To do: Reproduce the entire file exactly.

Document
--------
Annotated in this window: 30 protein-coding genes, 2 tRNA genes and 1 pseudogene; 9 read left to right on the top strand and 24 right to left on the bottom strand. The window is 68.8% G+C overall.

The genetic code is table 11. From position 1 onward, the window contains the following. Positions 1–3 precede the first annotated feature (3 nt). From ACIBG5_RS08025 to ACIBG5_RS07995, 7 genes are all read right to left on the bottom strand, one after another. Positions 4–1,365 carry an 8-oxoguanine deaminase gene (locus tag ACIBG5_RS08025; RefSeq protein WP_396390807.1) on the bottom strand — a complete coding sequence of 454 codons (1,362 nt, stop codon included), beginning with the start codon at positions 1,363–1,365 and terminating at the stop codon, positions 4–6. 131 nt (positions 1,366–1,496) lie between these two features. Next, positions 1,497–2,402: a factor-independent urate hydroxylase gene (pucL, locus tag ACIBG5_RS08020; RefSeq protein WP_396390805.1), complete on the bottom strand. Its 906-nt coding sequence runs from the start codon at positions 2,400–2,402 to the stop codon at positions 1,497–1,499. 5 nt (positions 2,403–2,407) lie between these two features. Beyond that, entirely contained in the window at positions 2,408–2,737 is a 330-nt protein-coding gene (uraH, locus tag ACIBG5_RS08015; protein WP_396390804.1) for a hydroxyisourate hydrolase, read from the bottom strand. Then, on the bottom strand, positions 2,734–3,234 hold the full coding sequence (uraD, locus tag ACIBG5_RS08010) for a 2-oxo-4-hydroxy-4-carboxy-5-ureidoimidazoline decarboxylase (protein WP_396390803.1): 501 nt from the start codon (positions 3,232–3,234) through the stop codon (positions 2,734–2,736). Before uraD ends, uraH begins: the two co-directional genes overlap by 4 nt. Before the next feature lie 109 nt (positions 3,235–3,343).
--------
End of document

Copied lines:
Annotated in this window: 30 protein-coding genes, 2 tRNA genes and 1 pseudogene; 9 read left to right on the top strand and 24 right to left on the bottom strand. The window is 68.8% G+C overall.

The genetic code is table 11. From position 1 onward, the window contains the following. Positions 1–3 precede the first annotated feature (3 nt). From ACIBG5_RS08025 to ACIBG5_RS07995, 7 genes are all read right to left on the bottom strand, one after another. Positions 4–1,365 carry an 8-oxoguanine deaminase gene (locus tag ACIBG5_RS08025; RefSeq protein WP_396390807.1) on the bottom strand — a complete coding sequence of 454 codons (1,362 nt, stop codon included), beginning with the start codon at positions 1,363–1,365 and terminating at the stop codon, positions 4–6. 131 nt (positions 1,366–1,496) lie between these two features. Next, positions 1,497–2,402: a factor-independent urate hydroxylase gene (pucL, locus tag ACIBG5_RS08020; RefSeq protein WP_396390805.1), complete on the bottom strand. Its 906-nt coding sequence runs from the start codon at positions 2,400–2,402 to the stop codon at positions 1,497–1,499. 5 nt (positions 2,403–2,407) lie between these two features. Beyond that, entirely contained in the window at positions 2,408–2,737 is a 330-nt protein-coding gene (uraH, locus tag ACIBG5_RS08015; protein WP_396390804.1) for a hydroxyisourate hydrolase, read from the bottom strand. Then, on the bottom strand, positions 2,734–3,234 hold the full coding sequence (uraD, locus tag ACIBG5_RS08010) for a 2-oxo-4-hydroxy-4-carboxy-5-ureidoimidazoline decarboxylase (protein WP_396390803.1): 501 nt from the start codon (positions 3,232–3,234) through the stop codon (positions 2,734–2,736). Before uraD ends, uraH begins: the two co-directional genes overlap by 4 nt. Before the next feature lie 109 nt (positions 3,235–3,343).